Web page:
Network Working Group B. Thompson
Request for Comments: 3337 T. Koren
Category: Standards Track Cisco Systems
Class Extensions for PPP over
Asynchronous Transfer Mode Adaptation Layer 2 (AAL2)
Status of this Memo
This document specifies an Internet standards track protocol for the
Internet community, and requests discussion and suggestions for
improvements. Please refer to the current edition of the "Internet
Official Protocol Standards" (STD 1) for the standardization state
and status of this protocol. Distribution of this memo is unlimited.
Copyright (C) The Internet Society (2002). All Rights Reserved.
The Point-to-Point Protocol (PPP) over Asynchronous Transfer Mode
(ATM) Adaptation Layer 2 defines the encapsulation that allows a PPP
session to be transported over an ATM virtual circuit using the ATM
Adaptation Layer 2 (AAL2) adaptation layer. This document defines a
set of class extensions to PPP over AAL2 that implement equivalent
functionality to Multi Class Multi Link PPP over a single ATM virtual
circuit. Instead of using Multi Link PPP as the basis for
fragmentation functionality, this document uses the functionality of
the Segmentation and Reassembly Service Specific Convergence Sublayer
that is already required as the basic encapsulation format of PPP
Using AAL2 as an adaptation layer for PPP transport over ATM provides
a bandwidth efficient transport for IP applications that generate
small packets. An example IP application that generates small
packets is RTP encapsulated voice (Voice over IP).
Thompson, et. al. Standards Track [Page 1]RFC 3337 Class Extensions for PPP over AAL2 December 2002
In addition to bandwidth efficiency, real-time applications such as
voice require low latency. RFC 2689  describes an architecture
for providing transport services for real time applications on low
bit rate links. The main components of the architecture are: a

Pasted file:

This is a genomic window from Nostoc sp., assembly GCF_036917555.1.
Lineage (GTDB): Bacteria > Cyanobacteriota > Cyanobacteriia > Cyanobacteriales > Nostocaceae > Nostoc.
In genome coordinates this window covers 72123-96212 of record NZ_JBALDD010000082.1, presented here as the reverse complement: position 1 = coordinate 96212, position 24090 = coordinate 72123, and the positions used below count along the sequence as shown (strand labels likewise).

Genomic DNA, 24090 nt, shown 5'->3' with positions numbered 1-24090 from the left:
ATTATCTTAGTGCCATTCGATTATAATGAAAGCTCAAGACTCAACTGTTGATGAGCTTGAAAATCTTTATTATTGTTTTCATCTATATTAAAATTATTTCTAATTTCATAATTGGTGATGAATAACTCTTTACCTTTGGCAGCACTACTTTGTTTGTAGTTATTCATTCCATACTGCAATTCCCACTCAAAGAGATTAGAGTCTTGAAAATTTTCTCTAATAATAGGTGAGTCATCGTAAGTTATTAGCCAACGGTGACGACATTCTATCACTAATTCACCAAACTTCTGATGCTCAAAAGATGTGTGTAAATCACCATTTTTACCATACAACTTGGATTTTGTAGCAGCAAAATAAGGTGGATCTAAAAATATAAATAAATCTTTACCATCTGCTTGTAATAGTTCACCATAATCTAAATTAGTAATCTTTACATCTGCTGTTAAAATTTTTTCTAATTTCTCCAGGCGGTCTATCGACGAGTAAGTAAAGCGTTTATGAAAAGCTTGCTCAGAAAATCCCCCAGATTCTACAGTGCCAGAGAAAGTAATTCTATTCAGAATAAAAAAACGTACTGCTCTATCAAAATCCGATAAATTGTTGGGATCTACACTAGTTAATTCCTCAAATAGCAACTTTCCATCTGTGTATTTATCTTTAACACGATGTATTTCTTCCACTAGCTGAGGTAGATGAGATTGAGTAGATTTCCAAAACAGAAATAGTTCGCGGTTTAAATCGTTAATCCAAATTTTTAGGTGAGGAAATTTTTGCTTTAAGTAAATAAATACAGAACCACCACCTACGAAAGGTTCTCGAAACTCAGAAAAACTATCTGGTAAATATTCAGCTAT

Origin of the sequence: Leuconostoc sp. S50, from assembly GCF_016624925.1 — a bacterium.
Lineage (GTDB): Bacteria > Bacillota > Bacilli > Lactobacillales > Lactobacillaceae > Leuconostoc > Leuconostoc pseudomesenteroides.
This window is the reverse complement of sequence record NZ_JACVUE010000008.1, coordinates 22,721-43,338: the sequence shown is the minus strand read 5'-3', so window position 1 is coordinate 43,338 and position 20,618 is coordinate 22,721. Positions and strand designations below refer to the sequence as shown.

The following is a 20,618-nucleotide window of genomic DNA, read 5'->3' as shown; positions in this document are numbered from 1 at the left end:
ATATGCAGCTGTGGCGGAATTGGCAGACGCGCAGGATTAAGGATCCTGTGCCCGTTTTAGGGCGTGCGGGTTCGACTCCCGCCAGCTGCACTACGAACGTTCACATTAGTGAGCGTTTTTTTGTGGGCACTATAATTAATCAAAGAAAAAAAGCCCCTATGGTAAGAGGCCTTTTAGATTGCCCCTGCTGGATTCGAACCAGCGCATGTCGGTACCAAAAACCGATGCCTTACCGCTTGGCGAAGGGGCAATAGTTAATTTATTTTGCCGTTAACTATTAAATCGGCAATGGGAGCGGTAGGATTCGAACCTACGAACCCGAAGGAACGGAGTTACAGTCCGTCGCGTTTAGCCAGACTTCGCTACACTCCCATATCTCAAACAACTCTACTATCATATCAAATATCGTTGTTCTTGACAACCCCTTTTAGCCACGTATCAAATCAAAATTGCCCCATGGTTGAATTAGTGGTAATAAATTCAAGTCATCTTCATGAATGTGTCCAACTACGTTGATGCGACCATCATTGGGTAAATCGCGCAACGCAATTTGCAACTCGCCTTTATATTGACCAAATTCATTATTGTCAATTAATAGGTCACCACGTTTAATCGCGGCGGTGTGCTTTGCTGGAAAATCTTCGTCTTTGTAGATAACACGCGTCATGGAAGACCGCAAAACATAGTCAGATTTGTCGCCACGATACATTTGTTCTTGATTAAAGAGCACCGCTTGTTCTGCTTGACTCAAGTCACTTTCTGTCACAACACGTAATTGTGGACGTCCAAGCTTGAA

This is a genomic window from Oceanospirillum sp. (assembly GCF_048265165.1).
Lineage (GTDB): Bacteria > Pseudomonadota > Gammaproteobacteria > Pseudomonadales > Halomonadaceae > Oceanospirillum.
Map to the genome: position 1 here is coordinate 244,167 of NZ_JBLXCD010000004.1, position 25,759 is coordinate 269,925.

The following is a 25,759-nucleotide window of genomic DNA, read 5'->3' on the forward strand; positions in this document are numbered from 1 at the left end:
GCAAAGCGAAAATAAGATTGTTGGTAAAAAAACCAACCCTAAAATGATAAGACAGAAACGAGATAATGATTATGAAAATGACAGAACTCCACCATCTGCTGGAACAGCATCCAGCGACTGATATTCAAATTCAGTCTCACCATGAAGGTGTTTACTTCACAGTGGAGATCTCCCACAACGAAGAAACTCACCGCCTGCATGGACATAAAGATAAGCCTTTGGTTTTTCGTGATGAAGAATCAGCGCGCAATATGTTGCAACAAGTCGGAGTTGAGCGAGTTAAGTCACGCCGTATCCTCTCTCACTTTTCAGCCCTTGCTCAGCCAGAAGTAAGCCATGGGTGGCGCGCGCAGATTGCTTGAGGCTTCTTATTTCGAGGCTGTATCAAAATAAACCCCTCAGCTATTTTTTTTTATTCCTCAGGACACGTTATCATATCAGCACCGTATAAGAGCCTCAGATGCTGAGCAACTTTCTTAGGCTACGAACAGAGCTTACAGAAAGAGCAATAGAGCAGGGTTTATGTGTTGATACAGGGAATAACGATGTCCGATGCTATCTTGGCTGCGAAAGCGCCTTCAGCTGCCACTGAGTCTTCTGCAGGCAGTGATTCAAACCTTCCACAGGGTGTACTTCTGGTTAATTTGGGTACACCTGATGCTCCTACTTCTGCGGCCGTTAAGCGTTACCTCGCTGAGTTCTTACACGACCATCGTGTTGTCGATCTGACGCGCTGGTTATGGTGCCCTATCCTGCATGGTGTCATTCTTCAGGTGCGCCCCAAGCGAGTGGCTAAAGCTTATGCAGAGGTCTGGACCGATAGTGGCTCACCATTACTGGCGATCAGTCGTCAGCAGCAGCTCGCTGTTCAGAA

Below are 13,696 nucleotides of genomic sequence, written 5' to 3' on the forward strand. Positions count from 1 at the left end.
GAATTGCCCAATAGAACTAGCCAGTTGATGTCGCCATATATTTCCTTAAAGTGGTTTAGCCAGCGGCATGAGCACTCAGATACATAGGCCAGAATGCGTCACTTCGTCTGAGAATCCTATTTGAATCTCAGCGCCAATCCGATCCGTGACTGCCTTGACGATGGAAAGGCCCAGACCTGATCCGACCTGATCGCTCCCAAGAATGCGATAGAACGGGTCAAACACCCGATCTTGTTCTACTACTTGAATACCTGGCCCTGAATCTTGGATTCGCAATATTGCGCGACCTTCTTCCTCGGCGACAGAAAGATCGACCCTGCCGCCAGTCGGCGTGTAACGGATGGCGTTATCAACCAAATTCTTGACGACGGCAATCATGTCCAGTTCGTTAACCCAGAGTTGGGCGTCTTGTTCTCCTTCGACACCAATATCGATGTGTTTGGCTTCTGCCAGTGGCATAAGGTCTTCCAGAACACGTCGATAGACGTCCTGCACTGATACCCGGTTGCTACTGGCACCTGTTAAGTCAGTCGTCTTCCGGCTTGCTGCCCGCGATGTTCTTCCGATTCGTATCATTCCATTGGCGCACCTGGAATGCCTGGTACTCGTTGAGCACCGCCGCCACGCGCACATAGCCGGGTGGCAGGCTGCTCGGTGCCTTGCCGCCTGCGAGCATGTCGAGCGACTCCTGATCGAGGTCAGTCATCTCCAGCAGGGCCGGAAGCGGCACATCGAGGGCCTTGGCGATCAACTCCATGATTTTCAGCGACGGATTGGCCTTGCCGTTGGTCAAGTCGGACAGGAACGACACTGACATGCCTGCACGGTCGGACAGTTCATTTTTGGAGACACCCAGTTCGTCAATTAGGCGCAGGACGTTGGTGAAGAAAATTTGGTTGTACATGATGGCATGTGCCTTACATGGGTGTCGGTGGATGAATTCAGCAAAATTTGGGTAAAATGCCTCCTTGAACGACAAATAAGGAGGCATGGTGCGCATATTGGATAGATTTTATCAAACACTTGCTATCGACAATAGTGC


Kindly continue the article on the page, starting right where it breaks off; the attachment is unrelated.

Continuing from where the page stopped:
real-time encapsulation format for asynchronous and synchronous low-
bitrate links, a header compression architecture optimized for real-
time flows, elements of negotiation protocols used between routers
(or between hosts and routers), and announcement protocols used by
applications to allow this negotiation to take place.
Multi Class Multi Link PPP  defines a fragment-oriented solution
for the real-time encapsulation format part of the architecture
defined in , i.e., for the queues-of-fragments type sender. As
described in more detail in the architecture document, a real-time
encapsulation format is required to guarantee low latency in the
presence of large non real time packets. For example, a 1500 byte
packet on a 128 kbit/s ATM virtual circuit makes this link
unavailable for the transmission of real-time information for about
100 ms. This adds a worst-case delay that causes real-time
applications to operate with round-trip delays that are too high for
many interactive tasks. Multi Class Multi Link PPP defines a set of
extensions of Multi Link PPP  that enable the sender to fragment
the packets of various priorities into multiple classes of fragments,
allowing high-priority packets to be sent between fragments of lower
This document defines a set of class extensions to PPP over AAL2 
that implement equivalent functionality to Multi Class Multi Link PPP
over a single ATM virtual circuit. Instead of using Multi Link PPP
as the basis for fragmentation functionality, this document uses the
functionality of the Service Specific Segmentation and Reassembly
Sublayer (SSSAR)  that is already required as the basic
encapsulation format of PPP over AAL2.
In addition to providing fragmentation, the real time transport
service must allow high priority fragments to be sent between
fragments of lower priorities. This can be accomplished in PPP over
AAL2 by allowing a single PPP session to span multiple AAL2 CPS